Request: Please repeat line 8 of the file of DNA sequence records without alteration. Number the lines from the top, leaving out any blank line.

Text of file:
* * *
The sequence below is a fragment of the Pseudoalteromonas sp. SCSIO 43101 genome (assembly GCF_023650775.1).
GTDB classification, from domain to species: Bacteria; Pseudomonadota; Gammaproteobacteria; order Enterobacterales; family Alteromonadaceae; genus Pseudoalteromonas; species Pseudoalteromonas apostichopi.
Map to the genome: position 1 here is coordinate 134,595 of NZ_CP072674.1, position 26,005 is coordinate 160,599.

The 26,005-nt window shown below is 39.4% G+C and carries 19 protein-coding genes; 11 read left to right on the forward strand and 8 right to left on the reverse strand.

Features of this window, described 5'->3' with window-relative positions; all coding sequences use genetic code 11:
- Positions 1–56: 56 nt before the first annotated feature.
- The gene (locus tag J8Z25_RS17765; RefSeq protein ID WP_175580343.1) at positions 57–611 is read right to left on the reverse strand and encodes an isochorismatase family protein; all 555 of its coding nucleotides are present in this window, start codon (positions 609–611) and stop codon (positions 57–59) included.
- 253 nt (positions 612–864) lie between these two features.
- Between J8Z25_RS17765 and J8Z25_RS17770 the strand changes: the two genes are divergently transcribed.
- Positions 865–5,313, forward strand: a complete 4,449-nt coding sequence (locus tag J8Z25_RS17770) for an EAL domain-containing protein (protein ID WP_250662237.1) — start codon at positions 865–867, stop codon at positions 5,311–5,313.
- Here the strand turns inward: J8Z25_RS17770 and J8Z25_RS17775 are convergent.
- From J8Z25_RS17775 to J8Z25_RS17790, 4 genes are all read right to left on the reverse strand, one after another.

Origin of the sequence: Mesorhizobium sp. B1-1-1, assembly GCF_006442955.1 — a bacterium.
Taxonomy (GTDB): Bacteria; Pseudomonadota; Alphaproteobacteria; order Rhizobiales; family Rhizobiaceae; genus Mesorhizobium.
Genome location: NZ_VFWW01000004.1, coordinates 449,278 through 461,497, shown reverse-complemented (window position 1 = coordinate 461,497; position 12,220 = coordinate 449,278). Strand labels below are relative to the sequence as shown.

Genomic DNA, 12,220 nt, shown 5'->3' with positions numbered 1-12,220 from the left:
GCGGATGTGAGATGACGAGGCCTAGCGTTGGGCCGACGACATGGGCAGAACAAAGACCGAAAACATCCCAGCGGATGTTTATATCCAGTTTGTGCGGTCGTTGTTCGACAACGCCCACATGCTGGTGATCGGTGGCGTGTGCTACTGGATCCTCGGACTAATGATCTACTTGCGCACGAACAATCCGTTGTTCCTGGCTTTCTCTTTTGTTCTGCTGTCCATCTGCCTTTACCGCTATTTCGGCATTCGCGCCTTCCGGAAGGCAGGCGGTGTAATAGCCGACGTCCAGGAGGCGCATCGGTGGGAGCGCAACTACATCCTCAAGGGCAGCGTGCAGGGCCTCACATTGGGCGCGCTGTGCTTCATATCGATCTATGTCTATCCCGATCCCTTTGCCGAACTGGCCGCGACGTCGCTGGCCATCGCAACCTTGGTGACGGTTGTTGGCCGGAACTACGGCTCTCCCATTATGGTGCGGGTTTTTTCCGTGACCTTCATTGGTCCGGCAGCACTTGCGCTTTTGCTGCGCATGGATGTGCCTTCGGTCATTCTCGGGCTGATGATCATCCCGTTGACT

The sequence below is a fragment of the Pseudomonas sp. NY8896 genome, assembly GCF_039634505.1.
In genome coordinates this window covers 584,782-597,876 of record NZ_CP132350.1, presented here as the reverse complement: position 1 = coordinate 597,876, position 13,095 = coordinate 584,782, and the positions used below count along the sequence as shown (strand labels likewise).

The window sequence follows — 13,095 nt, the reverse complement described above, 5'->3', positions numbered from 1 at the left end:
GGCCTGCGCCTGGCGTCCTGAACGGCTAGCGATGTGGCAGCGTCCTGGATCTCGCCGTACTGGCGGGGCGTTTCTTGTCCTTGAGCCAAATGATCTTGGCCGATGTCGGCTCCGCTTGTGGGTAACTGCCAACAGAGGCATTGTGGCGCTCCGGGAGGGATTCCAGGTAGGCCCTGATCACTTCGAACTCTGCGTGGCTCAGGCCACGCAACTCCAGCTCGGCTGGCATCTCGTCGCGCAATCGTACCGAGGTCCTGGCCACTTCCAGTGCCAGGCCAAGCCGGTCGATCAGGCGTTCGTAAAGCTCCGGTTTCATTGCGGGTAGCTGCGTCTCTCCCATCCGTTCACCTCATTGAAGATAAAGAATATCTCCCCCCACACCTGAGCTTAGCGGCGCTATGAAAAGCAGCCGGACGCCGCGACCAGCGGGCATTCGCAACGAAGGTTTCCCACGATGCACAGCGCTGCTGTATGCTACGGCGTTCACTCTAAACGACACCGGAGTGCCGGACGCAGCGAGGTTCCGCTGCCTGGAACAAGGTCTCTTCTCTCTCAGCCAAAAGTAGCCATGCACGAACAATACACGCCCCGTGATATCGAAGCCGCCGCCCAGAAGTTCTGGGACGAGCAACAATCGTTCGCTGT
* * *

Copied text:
- 253 nt (positions 612–864) lie between these two features.